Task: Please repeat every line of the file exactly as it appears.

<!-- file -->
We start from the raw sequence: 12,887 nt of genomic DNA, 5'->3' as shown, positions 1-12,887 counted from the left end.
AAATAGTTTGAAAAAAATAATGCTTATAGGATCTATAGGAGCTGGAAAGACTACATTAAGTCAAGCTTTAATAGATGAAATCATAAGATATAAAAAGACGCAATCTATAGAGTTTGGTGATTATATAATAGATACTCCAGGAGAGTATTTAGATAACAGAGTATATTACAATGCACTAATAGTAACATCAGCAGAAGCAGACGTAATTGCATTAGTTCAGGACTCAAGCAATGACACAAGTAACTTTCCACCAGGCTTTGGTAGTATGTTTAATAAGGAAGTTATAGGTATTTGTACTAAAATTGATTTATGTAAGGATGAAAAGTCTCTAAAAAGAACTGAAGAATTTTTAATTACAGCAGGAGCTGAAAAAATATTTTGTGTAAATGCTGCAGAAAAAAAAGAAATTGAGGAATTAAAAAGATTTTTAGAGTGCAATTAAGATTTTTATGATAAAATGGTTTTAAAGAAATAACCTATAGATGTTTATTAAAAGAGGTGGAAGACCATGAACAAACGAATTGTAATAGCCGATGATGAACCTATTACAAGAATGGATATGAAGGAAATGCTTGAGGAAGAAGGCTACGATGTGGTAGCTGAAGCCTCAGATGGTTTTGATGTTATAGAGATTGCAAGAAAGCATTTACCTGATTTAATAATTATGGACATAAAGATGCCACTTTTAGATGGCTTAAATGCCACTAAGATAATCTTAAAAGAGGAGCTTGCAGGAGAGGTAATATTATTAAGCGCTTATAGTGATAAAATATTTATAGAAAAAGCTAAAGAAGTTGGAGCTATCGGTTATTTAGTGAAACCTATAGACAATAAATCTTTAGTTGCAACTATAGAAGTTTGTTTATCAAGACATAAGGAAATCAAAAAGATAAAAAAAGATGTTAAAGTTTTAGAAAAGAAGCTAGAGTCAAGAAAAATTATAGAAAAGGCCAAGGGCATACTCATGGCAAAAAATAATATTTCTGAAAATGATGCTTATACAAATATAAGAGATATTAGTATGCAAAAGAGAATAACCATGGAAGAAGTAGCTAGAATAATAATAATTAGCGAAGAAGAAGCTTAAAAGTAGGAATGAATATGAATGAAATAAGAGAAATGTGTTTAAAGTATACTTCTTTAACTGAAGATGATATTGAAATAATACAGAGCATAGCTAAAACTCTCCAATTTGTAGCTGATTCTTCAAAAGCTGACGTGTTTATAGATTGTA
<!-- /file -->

We start from the raw sequence: 12,887 nt of genomic DNA, 5'->3' as shown, positions 1-12,887 counted from the left end.
AAATAGTTTGAAAAAAATAATGCTTATAGGATCTATAGGAGCTGGAAAGACTACATTAAGTCAAGCTTTAATAGATGAAATCATAAGATATAAAAAGACGCAATCTATAGAGTTTGGTGATTATATAATAGATACTCCAGGAGAGTATTTAGATAACAGAGTATATTACAATGCACTAATAGTAACATCAGCAGAAGCAGACGTAATTGCATTAGTTCAGGACTCAAGCAATGACACAAGTAACTTTCCACCAGGCTTTGGTAGTATGTTTAATAAGGAAGTTATAGGTATTTGTACTAAAATTGATTTATGTAAGGATGAAAAGTCTCTAAAAAGAACTGAAGAATTTTTAATTACAGCAGGAGCTGAAAAAATATTTTGTGTAAATGCTGCAGAAAAAAAAGAAATTGAGGAATTAAAAAGATTTTTAGAGTGCAATTAAGATTTTTATGATAAAATGGTTTTAAAGAAATAACCTATAGATGTTTATTAAAAGAGGTGGAAGACCATGAACAAACGAATTGTAATAGCCGATGATGAACCTATTACAAGAATGGATATGAAGGAAATGCTTGAGGAAGAAGGCTACGATGTGGTAGCTGAAGCCTCAGATGGTTTTGATGTTATAGAGATTGCAAGAAAGCATTTACCTGATTTAATAATTATGGACATAAAGATGCCACTTTTAGATGGCTTAAATGCCACTAAGATAATCTTAAAAGAGGAGCTTGCAGGAGAGGTAATATTATTAAGCGCTTATAGTGATAAAATATTTATAGAAAAAGCTAAAGAAGTTGGAGCTATCGGTTATTTAGTGAAACCTATAGACAATAAATCTTTAGTTGCAACTATAGAAGTTTGTTTATCAAGACATAAGGAAATCAAAAAGATAAAAAAAGATGTTAAAGTTTTAGAAAAGAAGCTAGAGTCAAGAAAAATTATAGAAAAGGCCAAGGGCATACTCATGGCAAAAAATAATATTTCTGAAAATGATGCTTATACAAATATAAGAGATATTAGTATGCAAAAGAGAATAACCATGGAAGAAGTAGCTAGAATAATAATAATTAGCGAAGAAGAAGCTTAAAAGTAGGAATGAATATGAATGAAATAAGAGAAATGTGTTTAAAGTATACTTCTTTAACTGAAGATGATATTGAAATAATACAGAGCATAGCTAAAACTCTCCAATTTGTAGCTGATTCTTCAAAAGCTGACGTGTTTATAGATTGTA